How Paultards will read that.
 
2008-05-22 07:25:27 PM  
the only reason we went off the gold standard is because the US went from being a credit nation to a debit nation in the 70s. Once those dirty foriegners were actually going to turn in our paper currency for gold, the US got its panties in a twist and went fiat.

It's the truth. Don't believe the globalists. Globalization is a scam.
 
2008-05-22 07:30:13 PM  
I wish Fark had a decent search function for past posts. It'd be fun to run queries to find out the number of threads/posts/words different people have for various keywords.
 
2008-05-22 07:31:21 PM  
If the U.S. were to revert back to the Gold Standard:

1. Total amount of U.S. currency in circulation - $7.6 Trillion.
2. Current value of all U.S. gold reserves - $261 Billion.
3. Current price of gold - $913/oz.
4. Result of returning to the Gold Standard - price of gold has to skyrocket in order to back all currency in circulation.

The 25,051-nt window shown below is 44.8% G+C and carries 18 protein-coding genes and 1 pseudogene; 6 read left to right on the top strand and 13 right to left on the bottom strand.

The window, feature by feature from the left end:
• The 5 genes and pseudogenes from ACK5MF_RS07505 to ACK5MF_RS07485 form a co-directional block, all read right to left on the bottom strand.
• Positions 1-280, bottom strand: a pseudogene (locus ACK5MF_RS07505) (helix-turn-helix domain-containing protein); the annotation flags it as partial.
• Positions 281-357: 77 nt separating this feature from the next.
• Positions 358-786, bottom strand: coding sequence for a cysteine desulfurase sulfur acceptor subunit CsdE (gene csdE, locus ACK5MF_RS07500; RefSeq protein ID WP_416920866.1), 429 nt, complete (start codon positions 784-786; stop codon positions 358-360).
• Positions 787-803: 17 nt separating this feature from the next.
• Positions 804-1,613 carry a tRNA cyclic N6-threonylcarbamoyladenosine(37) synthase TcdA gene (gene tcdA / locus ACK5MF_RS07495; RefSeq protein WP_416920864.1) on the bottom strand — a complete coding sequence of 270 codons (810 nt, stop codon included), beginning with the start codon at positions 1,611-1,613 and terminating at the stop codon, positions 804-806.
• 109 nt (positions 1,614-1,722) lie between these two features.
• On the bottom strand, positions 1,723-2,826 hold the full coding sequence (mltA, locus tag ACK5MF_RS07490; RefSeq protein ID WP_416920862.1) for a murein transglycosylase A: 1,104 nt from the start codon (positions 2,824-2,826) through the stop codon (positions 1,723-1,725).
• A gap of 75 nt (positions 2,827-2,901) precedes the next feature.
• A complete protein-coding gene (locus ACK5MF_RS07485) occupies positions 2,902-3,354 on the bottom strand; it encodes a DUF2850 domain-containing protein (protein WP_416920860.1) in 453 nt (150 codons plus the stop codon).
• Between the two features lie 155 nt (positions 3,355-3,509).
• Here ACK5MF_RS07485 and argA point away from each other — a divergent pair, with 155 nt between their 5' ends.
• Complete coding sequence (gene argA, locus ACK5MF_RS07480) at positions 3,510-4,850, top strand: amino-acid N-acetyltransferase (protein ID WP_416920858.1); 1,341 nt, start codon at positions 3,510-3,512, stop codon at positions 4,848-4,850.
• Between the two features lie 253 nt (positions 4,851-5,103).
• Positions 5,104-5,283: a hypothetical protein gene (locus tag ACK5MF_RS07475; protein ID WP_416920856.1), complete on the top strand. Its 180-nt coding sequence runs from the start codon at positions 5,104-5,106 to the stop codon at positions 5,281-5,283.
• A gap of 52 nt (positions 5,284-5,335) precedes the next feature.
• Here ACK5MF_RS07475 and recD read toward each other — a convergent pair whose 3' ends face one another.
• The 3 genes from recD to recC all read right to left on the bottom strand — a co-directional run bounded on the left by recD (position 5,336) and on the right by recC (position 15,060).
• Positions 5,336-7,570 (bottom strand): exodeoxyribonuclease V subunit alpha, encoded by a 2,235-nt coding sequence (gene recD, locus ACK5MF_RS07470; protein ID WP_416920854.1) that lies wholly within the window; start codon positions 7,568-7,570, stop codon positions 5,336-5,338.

5. New price of gold - $30,000/oz.
 
2008-05-22 07:35:05 PM  
the only reason we went off the gold standard is because the US went from being a credit nation to a debit nation in the 70s.

Actually, the US started to move off of the gold standard in a serious way during the Great Depression when the volatile world economy started wreaking havoc here at home.

Fiat currency is like having shock aborbers on your car -- it's not going to eliminate the bumps in the road, but it's going to soften them. Running on the gold standard is like replacing your car's shock aborbers with lead bars -- you not only feel every bump in the road, but depending on how quickly the shocks come, they may create dangerous sympathetic reverberations in the vehicle.

This is why the United States took only a handful of years to rebound from the Great Depression, and why European countries who failed to abandon the gold standard were still in tattered ruins 25 years later.
 
2008-05-22 07:43:30 PM  
Snarfangel 2008-05-22 07:30:13 PM